Gowdy's novel Falling Angels (1989) was made into a film of the same name by director Scott Smith, from an adaptation written by Esta Spalding, in 2002. The novel focuses on a nuclear family in a 1960s Ontario suburb. The main characters are three sisters who come of age in a house run by their abusive and womanizing father and must constantly find ways to take care of their depressed and alcoholic mother. Gowdy says her inspiration for the book was the idea of a Canadian family living during the Cold War and practicing using their bomb shelter in the back yard. In the novel and movie, the family spend two weeks trapped in the bomb shelter as an "exercise" rather than going on a family trip to Disneyland.
Authors such as Alice Munro and Carol Shields look at the everyday, but the bulk of Gowdy's work reflects upon the opposite. Gowdy's stories look at the extreme, the strange and the abnormal, but she attempts to make her characters relatable and poignant. She often draws on magic realism as a writing style, combining the fantastic or unusual with realistic and believable descriptions, placing her within the tradition of Southern Ontario Gothic.
The narrator and main character of the title short story of her 1992 collection, We So Seldom Look On Love, for instance, is an assistant embalmer at a funeral home who makes love to the bodies of attractive young men before they are buried. The story was the inspiration for the 1996 Canadian independent film Kissed, directed by Lynne Stopkewich and starring Molly Parker. The story is based on Frank O'Hara's poem "Ode to Necrophilia", and was inspired by a newspaper article Gowdy read about a young California woman who hijacked a hearse on its way to a funeral, took the corpse of the young man inside the coffin to a motel room and had sex with it for several days before being caught by the police. We So Seldom Look On Love is meant as a compilation of circus-type characters and their quest to find connection with others. Another story features a two-headed man who removes one of his heads. A third story in that collection, "93 Million Miles Away" involves a woman who masturbates and exposes herself through the window of her apartment to a man in his apartment across the street. This story was made into the film Arousal.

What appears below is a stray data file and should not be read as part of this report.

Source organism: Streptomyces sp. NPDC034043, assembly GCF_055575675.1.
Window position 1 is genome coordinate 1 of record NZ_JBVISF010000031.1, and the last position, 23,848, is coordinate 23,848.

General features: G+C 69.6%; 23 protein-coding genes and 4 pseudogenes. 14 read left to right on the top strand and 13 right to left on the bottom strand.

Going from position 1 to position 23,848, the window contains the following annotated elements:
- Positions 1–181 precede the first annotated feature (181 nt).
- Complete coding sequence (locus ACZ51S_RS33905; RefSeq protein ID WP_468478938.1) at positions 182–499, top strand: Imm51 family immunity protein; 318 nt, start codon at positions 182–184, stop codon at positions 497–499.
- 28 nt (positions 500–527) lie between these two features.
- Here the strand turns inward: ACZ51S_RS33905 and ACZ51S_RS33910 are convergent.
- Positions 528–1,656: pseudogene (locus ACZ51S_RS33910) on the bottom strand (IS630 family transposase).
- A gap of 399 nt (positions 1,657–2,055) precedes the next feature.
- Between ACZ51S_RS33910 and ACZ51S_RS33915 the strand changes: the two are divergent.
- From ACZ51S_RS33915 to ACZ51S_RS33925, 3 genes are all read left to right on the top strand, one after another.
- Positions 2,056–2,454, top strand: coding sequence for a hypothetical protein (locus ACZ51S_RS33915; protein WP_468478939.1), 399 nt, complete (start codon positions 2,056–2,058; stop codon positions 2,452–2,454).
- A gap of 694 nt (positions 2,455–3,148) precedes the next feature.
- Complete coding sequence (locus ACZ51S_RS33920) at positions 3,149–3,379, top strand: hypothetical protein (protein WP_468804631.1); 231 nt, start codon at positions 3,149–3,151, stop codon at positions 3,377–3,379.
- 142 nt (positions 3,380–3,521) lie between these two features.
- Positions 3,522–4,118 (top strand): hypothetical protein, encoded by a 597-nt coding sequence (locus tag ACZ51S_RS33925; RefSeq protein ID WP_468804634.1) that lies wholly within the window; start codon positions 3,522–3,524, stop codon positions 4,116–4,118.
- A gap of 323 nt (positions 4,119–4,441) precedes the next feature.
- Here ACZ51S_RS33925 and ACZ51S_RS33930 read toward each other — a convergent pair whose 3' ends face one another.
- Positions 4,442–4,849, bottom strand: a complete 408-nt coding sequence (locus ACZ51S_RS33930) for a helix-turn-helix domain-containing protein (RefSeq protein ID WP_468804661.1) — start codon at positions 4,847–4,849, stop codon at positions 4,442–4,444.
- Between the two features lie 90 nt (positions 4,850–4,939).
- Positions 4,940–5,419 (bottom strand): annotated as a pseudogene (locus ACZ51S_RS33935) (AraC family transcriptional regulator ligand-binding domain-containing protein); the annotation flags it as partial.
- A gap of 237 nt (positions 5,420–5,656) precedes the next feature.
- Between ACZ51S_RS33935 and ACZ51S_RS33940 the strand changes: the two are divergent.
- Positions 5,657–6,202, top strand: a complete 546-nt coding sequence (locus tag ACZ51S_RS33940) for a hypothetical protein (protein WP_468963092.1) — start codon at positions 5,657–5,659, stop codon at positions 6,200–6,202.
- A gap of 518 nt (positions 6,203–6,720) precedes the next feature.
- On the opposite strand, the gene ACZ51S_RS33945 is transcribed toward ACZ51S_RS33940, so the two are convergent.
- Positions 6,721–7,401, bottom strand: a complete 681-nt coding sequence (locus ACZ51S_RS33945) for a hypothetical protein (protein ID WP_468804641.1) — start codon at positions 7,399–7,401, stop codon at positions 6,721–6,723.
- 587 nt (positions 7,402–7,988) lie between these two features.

Similarly, her novel Mister Sandman revolves around the family of Joan, a young autistic girl with a savant talent for playing classical music on the piano, and her novel The White Bone is written from the perspective of an elephant.
Gowdy was nominated for a Governor General's Award for her novels Mister Sandman (1995), The White Bone (1998), and Helpless (2007). The White Bone was also nominated for the Giller Prize. The Romantic (2003), a best-seller in Canada, was nominated for several awards, including the Man Booker Prize. It was a finalist for the Rogers Writers' Trust Prize and the Commonwealth Writers' Prize for Best Book. Helpless also won the Trillium Award.
She was appointed a member of the Order of Canada effective 5 October 2006.
In June 2008, Gowdy's 2007 novel Helpless, which follows the stalking and kidnap of a nine-year-old girl, was abridged and adapted for BBC Radio 4's Book at Bedtime. This resulted in several listeners complaining that the novel was 'dark', 'disturbing' and had '(frightened) the life out of them'. One listener described it as 'inappropriate for any time of day least of all at bedtime' and another claimed that Gowdy's graphic description made him feel 'physically sick'. Commissioning editor Caroline Raphael defended the BBC's choice stating "It is about a very difficult subject ... Unfortunately, writers do want to write about disturbing things" she also added unhappy listeners could simply "turn off".